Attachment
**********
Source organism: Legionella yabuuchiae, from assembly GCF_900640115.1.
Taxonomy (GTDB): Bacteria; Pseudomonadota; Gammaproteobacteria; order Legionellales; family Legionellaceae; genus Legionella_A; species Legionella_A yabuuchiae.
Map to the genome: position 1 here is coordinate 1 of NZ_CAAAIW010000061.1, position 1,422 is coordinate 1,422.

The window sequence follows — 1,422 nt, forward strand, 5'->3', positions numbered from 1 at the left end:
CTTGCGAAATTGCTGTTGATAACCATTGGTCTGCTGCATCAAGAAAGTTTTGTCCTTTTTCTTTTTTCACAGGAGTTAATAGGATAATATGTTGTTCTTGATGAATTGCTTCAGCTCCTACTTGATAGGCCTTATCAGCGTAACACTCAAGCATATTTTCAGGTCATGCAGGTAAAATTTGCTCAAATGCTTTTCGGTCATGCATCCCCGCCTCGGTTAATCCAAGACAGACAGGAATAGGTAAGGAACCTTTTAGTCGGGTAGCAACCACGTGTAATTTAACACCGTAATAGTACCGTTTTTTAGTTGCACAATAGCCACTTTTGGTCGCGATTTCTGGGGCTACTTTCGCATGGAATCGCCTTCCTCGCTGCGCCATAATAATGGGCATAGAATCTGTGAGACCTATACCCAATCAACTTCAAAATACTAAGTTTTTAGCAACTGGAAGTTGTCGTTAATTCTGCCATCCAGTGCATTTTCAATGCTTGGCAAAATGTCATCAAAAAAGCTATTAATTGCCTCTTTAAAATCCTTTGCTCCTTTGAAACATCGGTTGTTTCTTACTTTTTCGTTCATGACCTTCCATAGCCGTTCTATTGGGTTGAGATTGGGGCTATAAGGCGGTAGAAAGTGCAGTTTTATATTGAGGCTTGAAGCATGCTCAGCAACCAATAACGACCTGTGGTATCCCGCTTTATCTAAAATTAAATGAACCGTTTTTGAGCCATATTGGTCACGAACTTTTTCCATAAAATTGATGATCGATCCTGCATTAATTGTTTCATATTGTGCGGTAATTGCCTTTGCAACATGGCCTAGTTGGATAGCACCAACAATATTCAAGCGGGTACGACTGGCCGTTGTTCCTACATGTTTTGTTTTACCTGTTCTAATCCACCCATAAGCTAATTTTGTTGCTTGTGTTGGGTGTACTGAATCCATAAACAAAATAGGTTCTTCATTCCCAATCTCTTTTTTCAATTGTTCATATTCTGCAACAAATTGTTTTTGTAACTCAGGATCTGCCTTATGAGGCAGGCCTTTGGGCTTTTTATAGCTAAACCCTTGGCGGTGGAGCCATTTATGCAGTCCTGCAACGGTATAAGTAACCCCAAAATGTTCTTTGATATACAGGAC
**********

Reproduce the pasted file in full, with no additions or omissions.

Source organism: Legionella yabuuchiae, from assembly GCF_900640115.1.
Taxonomy (GTDB): Bacteria; Pseudomonadota; Gammaproteobacteria; order Legionellales; family Legionellaceae; genus Legionella_A; species Legionella_A yabuuchiae.
Map to the genome: position 1 here is coordinate 1 of NZ_CAAAIW010000061.1, position 1,422 is coordinate 1,422.

The window sequence follows — 1,422 nt, forward strand, 5'->3', positions numbered from 1 at the left end:
CTTGCGAAATTGCTGTTGATAACCATTGGTCTGCTGCATCAAGAAAGTTTTGTCCTTTTTCTTTTTTCACAGGAGTTAATAGGATAATATGTTGTTCTTGATGAATTGCTTCAGCTCCTACTTGATAGGCCTTATCAGCGTAACACTCAAGCATATTTTCAGGTCATGCAGGTAAAATTTGCTCAAATGCTTTTCGGTCATGCATCCCCGCCTCGGTTAATCCAAGACAGACAGGAATAGGTAAGGAACCTTTTAGTCGGGTAGCAACCACGTGTAATTTAACACCGTAATAGTACCGTTTTTTAGTTGCACAATAGCCACTTTTGGTCGCGATTTCTGGGGCTACTTTCGCATGGAATCGCCTTCCTCGCTGCGCCATAATAATGGGCATAGAATCTGTGAGACCTATACCCAATCAACTTCAAAATACTAAGTTTTTAGCAACTGGAAGTTGTCGTTAATTCTGCCATCCAGTGCATTTTCAATGCTTGGCAAAATGTCATCAAAAAAGCTATTAATTGCCTCTTTAAAATCCTTTGCTCCTTTGAAACATCGGTTGTTTCTTACTTTTTCGTTCATGACCTTCCATAGCCGTTCTATTGGGTTGAGATTGGGGCTATAAGGCGGTAGAAAGTGCAGTTTTATATTGAGGCTTGAAGCATGCTCAGCAACCAATAACGACCTGTGGTATCCCGCTTTATCTAAAATTAAATGAACCGTTTTTGAGCCATATTGGTCACGAACTTTTTCCATAAAATTGATGATCGATCCTGCATTAATTGTTTCATATTGTGCGGTAATTGCCTTTGCAACATGGCCTAGTTGGATAGCACCAACAATATTCAAGCGGGTACGACTGGCCGTTGTTCCTACATGTTTTGTTTTACCTGTTCTAATCCACCCATAAGCTAATTTTGTTGCTTGTGTTGGGTGTACTGAATCCATAAACAAAATAGGTTCTTCATTCCCAATCTCTTTTTTCAATTGTTCATATTCTGCAACAAATTGTTTTTGTAACTCAGGATCTGCCTTATGAGGCAGGCCTTTGGGCTTTTTATAGCTAAACCCTTGGCGGTGGAGCCATTTATGCAGTCCTGCAACGGTATAAGTAACCCCAAAATGTTCTTTGATATACAGGAC